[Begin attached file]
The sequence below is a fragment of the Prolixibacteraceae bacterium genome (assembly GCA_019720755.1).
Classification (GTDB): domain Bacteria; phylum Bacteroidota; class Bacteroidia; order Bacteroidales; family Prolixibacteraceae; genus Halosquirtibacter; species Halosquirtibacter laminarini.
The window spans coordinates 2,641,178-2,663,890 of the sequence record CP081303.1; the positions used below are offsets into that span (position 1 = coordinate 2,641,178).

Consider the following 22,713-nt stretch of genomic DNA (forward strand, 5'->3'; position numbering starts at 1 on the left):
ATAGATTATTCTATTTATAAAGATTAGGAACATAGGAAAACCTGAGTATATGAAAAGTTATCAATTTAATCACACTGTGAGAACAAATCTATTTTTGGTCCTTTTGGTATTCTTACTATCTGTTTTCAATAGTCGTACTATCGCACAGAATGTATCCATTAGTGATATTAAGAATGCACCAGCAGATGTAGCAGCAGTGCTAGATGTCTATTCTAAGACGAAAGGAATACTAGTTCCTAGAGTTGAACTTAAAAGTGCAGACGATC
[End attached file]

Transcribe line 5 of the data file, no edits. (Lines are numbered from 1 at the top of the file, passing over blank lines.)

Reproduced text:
ATAGATTATTCTATTTATAAAGATTAGGAACATAGGAAAACCTGAGTATATGAAAAGTTATCAATTTAATCACACTGTGAGAACAAATCTATTTTTGGTCCTTTTGGTATTCTTACTATCTGTTTTCAATAGTCGTACTATCGCACAGAATGTATCCATTAGTGATATTAAGAATGCACCAGCAGATGTAGCAGCAGTGCTAGATGTCTATTCTAAGACGAAAGGAATACTAGTTCCTAGAGTTGAACTTAAAAGTGCAGACGATC